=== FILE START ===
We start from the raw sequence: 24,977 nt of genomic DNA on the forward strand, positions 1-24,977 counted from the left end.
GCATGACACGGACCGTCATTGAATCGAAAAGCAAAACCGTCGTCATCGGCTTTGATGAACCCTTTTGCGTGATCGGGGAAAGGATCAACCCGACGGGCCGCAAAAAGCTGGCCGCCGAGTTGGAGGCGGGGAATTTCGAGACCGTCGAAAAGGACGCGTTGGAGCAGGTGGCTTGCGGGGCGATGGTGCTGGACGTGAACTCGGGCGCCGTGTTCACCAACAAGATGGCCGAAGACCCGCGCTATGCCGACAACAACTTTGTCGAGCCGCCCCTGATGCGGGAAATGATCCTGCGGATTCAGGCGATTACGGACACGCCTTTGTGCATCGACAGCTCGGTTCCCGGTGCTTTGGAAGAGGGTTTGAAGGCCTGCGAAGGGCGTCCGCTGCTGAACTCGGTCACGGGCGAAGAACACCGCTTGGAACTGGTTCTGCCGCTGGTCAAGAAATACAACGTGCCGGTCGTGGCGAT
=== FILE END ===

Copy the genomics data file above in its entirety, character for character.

We start from the raw sequence: 24,977 nt of genomic DNA on the forward strand, positions 1-24,977 counted from the left end.
GCATGACACGGACCGTCATTGAATCGAAAAGCAAAACCGTCGTCATCGGCTTTGATGAACCCTTTTGCGTGATCGGGGAAAGGATCAACCCGACGGGCCGCAAAAAGCTGGCCGCCGAGTTGGAGGCGGGGAATTTCGAGACCGTCGAAAAGGACGCGTTGGAGCAGGTGGCTTGCGGGGCGATGGTGCTGGACGTGAACTCGGGCGCCGTGTTCACCAACAAGATGGCCGAAGACCCGCGCTATGCCGACAACAACTTTGTCGAGCCGCCCCTGATGCGGGAAATGATCCTGCGGATTCAGGCGATTACGGACACGCCTTTGTGCATCGACAGCTCGGTTCCCGGTGCTTTGGAAGAGGGTTTGAAGGCCTGCGAAGGGCGTCCGCTGCTGAACTCGGTCACGGGCGAAGAACACCGCTTGGAACTGGTTCTGCCGCTGGTCAAGAAATACAACGTGCCGGTCGTGGCGAT